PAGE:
There have been plenty of posts already on how iOS 5 is essentially a “catch up” release, primarily offering features that are available on other platforms.  The notification system, Twitter integration, lock screen widgets/info, iMessage, tabbed browsing, location-based reminders, etc. are all features that are offered either natively or through third-party apps on other platforms.  Does that mean Apple is just copying everyone else?  That’s arguable, but it is clear that Apple is not years ahead of the competition, jumping ahead with unforeseen features.

Not only is Apple getting a lot of ideas from developers on other platforms, they are finding a lot of inspiration from developers on their own iOS platform.  The app Camera+ was pulled from the App Store because you could use the volume keys as the shutter button.  Clearly, having a second use for the volume keys would be too confusing for users.  Fortunately, Apple feels that after a year, users have become capable of understanding this feature, so it’s included in iOS 5.

In May of 2010, Greg Hughes submitted his app, Wi-Fi Sync, to the App Store.  A month later, Apple rejected it.  Guess what is available in iOS 5…. Wi-Fi Sync!  Same name, similar logo, same purpose.  The one difference I can see is that Apple’s version requires the device to be plugged in to a power source to sync.

In fact, many of the features available on other platforms have been available to jailbroken iOS devices.  Lock screen widgets, rich text email, notifications, and many others have been available for quite some time before Apple introduced them.  It seems like Cydia is a good place for Apple to look for “new” ideas.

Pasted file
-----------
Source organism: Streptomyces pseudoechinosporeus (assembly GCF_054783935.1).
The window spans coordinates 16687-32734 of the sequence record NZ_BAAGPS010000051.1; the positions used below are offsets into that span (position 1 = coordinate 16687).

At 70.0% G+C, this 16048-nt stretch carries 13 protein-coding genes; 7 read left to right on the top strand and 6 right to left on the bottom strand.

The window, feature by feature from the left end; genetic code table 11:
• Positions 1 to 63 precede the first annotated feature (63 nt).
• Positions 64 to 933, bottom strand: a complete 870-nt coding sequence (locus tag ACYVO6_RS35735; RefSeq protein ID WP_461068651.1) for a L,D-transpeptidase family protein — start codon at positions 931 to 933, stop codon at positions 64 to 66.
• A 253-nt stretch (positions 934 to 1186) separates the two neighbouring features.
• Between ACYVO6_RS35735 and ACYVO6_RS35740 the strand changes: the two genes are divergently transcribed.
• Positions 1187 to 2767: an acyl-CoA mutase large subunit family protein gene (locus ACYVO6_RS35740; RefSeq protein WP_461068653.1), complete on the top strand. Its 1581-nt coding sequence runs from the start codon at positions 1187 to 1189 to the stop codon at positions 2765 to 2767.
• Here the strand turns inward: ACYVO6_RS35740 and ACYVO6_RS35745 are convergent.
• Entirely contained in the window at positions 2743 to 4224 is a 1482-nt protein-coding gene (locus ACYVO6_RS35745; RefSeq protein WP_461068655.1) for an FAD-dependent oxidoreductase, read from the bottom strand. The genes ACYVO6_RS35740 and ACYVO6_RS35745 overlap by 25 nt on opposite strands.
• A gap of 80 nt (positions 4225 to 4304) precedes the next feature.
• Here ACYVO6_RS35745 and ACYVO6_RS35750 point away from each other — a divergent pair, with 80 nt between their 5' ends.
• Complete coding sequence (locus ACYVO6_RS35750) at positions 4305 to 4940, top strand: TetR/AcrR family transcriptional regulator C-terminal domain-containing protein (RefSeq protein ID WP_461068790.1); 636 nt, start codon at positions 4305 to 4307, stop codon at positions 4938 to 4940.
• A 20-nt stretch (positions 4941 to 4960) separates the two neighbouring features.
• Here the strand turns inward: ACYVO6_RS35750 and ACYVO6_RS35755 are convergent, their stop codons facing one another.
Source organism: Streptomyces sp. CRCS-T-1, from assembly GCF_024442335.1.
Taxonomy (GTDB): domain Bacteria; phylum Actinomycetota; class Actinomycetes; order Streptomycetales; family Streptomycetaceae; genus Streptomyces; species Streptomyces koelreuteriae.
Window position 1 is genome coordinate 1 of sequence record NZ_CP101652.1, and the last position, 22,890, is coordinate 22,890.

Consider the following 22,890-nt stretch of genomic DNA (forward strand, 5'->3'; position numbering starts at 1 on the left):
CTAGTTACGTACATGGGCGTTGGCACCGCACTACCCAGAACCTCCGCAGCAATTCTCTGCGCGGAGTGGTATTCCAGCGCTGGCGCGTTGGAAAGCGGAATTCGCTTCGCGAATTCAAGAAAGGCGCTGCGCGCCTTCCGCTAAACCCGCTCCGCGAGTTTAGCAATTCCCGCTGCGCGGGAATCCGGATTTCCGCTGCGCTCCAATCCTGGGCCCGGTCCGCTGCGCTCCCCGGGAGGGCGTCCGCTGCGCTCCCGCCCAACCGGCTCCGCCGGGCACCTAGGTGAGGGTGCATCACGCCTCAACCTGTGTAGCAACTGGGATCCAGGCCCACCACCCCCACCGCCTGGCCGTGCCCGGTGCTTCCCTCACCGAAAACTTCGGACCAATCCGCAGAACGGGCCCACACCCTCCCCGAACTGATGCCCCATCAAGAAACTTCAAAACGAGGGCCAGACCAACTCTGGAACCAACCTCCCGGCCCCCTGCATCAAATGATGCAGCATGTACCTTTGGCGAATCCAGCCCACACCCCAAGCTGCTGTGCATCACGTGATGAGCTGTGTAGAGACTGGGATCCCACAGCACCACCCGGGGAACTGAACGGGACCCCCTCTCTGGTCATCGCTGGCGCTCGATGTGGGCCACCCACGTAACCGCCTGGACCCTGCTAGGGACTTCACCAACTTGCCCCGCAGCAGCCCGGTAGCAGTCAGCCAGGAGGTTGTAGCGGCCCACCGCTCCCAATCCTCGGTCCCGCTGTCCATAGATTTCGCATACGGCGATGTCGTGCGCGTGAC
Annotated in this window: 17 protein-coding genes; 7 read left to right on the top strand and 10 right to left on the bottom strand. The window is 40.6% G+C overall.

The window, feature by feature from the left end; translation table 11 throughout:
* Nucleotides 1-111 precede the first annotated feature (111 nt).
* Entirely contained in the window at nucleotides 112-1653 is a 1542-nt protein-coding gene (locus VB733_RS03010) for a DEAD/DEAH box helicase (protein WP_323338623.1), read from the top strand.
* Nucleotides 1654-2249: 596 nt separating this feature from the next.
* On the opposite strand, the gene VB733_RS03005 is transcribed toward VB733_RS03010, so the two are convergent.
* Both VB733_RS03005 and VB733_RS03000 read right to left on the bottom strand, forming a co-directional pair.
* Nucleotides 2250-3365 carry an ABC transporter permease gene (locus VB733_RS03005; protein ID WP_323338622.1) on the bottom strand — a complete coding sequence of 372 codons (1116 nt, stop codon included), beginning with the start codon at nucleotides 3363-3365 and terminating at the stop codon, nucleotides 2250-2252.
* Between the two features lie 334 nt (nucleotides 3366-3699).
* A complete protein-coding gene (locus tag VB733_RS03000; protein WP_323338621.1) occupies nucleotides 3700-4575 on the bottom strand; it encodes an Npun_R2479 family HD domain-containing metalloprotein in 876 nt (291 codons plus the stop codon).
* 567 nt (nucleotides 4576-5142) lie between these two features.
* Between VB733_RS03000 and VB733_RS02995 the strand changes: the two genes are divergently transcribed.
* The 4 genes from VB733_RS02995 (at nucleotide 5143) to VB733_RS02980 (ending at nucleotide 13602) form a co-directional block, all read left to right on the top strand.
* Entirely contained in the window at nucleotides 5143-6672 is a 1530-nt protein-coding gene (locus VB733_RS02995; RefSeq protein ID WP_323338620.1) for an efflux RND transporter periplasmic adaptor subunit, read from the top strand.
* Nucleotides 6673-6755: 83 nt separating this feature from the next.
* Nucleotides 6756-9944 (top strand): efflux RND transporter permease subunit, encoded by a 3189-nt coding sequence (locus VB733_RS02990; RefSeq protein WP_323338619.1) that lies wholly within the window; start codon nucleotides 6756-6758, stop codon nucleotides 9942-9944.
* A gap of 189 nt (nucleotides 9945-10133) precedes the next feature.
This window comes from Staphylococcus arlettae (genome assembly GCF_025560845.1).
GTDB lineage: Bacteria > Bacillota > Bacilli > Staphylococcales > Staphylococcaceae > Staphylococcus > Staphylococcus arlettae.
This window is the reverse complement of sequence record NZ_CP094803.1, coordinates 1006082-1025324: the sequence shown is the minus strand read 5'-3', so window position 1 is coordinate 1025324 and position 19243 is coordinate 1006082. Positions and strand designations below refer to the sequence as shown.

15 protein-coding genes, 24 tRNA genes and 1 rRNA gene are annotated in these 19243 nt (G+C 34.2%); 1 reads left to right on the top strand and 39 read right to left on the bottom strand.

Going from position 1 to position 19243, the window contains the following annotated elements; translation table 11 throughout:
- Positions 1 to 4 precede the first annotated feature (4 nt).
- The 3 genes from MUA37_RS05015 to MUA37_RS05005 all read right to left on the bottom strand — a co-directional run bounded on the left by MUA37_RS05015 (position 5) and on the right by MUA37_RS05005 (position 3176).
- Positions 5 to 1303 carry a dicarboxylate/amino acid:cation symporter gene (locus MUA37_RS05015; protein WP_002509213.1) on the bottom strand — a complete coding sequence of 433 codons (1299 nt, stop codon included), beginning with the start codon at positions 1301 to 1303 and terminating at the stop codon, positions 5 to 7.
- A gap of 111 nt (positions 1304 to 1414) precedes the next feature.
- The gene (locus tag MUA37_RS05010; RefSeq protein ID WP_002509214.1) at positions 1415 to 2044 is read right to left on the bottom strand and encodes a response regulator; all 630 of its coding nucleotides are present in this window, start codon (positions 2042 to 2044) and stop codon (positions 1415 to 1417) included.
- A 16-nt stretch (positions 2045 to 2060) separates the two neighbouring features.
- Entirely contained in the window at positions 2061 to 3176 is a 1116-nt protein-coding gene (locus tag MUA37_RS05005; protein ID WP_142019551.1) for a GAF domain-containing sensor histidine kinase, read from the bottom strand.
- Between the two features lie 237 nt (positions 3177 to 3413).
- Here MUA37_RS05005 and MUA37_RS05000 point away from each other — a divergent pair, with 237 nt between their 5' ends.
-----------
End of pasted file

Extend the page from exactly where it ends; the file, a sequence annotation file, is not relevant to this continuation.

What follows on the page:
Software is not the only place where we see this borrowing of ideas. Apple has copied commercials as well (some nearly scene-by-scene). Apple’s hardware also borrows from Dieter Rams (though the iPhone 4 is very Vizio-esque).

Is any of this illegal?  I don’t know, but Apple is infamous for suing everyone for, well, anything.  They’ve sued Motorola over multi-touch (though, to be fair, Motorola sued Apple first over a variety of patents).  They have countersued Nokia for “stealing” Apple technology.  They sued HTC for multiple patents including slide-to-unlock.  Let’s not forget Apple suing Samsung for similar icons/phone design and Amazon for the Amazon appstore (not to be confused with Apple’s App Store).

The great thing about having multiple viable mobile operating systems is that the competition creates faster innovation and a better value to users.  It is unfortunate that one of the biggest names in mobile has gone from innovation to catch up so quickly.  Hopefully they will start pushing the limits of mobile technology again, so that more than just current iOS users can get excited over the new features.